Once you have a good handle on the what, when, why and how, you should tackle the ‘who’. Who influences behavior, who is passive, who makes decisions and about what and to what degree.
The workplace is constantly evolving and while most offices are similar they are seldom the same, simply because the determining factor in any organization is its people, and people are random, meaning the rules and norms of that group should be learnt. And as we have all been taught, learning requires you to be observant and take notes, and this applies to the work place too, more so during the first few days/months depending on the size of the organization.
For the first few weeks, develop and stick to a routine that allows you to take in as much as you can about how the company operates, solve questions related to the organization; what, when, why and how; and much like any other form of communication, the most important parts of it are non-verbal, so outside of what people have explicitly told you, pay attention to the behaviours not articulated; when do people eat, where, do they have personalized desks, what is on them etc.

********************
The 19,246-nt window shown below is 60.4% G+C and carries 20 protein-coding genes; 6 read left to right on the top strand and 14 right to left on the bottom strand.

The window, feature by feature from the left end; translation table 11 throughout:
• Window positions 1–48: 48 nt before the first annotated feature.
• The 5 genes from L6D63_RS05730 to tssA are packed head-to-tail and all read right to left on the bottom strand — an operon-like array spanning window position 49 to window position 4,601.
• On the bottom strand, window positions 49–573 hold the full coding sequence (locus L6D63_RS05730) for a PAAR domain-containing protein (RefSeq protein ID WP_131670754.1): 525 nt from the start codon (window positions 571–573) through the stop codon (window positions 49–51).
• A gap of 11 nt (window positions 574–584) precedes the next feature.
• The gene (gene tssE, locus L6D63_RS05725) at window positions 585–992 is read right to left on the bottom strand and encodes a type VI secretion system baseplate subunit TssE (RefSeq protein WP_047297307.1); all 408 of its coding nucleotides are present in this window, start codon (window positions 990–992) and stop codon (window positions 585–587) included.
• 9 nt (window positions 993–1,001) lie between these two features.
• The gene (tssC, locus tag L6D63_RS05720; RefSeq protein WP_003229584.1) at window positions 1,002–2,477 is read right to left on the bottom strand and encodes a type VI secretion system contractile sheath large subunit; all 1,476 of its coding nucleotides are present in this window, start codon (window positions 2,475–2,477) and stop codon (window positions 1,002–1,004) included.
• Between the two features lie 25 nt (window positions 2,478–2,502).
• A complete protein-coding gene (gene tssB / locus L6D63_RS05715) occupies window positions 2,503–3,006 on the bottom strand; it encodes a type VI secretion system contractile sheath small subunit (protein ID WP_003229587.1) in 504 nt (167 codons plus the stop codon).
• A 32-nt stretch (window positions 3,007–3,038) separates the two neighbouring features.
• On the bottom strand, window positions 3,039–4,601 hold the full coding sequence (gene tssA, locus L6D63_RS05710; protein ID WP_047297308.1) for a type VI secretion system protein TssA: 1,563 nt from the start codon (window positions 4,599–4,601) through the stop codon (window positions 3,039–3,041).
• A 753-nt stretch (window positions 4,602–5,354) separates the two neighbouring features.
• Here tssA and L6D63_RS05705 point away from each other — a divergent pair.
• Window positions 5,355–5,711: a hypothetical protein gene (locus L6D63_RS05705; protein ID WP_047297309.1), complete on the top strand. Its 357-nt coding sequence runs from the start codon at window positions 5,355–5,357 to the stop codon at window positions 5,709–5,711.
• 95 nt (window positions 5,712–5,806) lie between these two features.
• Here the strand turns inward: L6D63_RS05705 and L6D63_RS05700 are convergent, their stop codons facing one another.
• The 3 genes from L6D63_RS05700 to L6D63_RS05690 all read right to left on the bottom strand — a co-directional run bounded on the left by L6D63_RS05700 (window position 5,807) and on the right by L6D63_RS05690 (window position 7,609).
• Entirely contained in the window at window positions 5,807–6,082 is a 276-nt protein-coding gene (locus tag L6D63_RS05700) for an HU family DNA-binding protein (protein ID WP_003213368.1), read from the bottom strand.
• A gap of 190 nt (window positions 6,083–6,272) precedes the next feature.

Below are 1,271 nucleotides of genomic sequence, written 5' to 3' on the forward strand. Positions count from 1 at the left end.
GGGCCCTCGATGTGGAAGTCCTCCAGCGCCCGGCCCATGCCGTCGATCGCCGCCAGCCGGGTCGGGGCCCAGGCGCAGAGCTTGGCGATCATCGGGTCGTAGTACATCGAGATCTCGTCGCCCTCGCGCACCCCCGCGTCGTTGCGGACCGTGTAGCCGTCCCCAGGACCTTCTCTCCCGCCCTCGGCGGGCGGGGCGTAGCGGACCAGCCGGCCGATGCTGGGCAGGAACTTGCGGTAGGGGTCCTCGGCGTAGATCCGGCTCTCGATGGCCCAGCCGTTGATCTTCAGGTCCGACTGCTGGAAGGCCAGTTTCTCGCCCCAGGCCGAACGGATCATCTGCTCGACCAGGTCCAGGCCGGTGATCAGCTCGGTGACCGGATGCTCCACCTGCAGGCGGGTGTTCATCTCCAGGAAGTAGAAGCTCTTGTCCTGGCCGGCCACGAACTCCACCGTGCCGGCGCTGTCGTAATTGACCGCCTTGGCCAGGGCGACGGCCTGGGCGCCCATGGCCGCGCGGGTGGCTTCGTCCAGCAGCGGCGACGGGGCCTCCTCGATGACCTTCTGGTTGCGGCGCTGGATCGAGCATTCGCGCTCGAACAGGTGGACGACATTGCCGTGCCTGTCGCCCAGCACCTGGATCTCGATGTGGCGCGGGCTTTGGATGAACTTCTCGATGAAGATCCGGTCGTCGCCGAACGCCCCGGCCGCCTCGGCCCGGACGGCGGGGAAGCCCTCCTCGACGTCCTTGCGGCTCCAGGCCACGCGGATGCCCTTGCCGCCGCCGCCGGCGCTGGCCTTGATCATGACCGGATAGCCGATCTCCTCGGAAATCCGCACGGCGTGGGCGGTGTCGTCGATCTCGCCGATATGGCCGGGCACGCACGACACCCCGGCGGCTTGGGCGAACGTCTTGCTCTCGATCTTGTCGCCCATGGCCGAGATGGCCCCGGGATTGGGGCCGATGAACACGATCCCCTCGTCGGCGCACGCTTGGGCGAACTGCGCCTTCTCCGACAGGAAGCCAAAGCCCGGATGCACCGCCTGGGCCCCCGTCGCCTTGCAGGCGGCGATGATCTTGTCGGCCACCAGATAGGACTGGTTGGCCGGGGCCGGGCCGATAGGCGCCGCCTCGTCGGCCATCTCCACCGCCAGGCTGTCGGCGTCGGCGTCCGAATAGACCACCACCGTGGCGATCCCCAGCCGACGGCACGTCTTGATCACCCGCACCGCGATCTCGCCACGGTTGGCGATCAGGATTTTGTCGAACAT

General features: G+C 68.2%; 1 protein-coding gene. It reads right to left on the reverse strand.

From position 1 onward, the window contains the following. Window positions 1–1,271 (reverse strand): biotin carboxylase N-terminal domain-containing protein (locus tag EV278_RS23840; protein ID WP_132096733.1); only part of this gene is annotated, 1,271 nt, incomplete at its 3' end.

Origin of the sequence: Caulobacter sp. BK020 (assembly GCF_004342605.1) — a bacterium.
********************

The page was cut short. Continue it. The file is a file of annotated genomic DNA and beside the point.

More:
Once you have a good handle on the what, when, why and how, you should tackle the ‘who’. Who influences behavior, who is passive, who makes decisions and about what and to what degree. While you may not necessarily want or need to play office politics, you do want to know who is politically motivated and what their motivations are.
Once you have a sense of the company, routinely engage with different people, from different departments of the company. This will give you a good understanding of the organization’s culture and inform how you are placed within it, if it needs changing, and how you want to interact with it.
All in all every workplace is essentially a place to build your short and long term networks, make the most of every engagement, understand how you can purpose them toward your goals and stay true to yourself.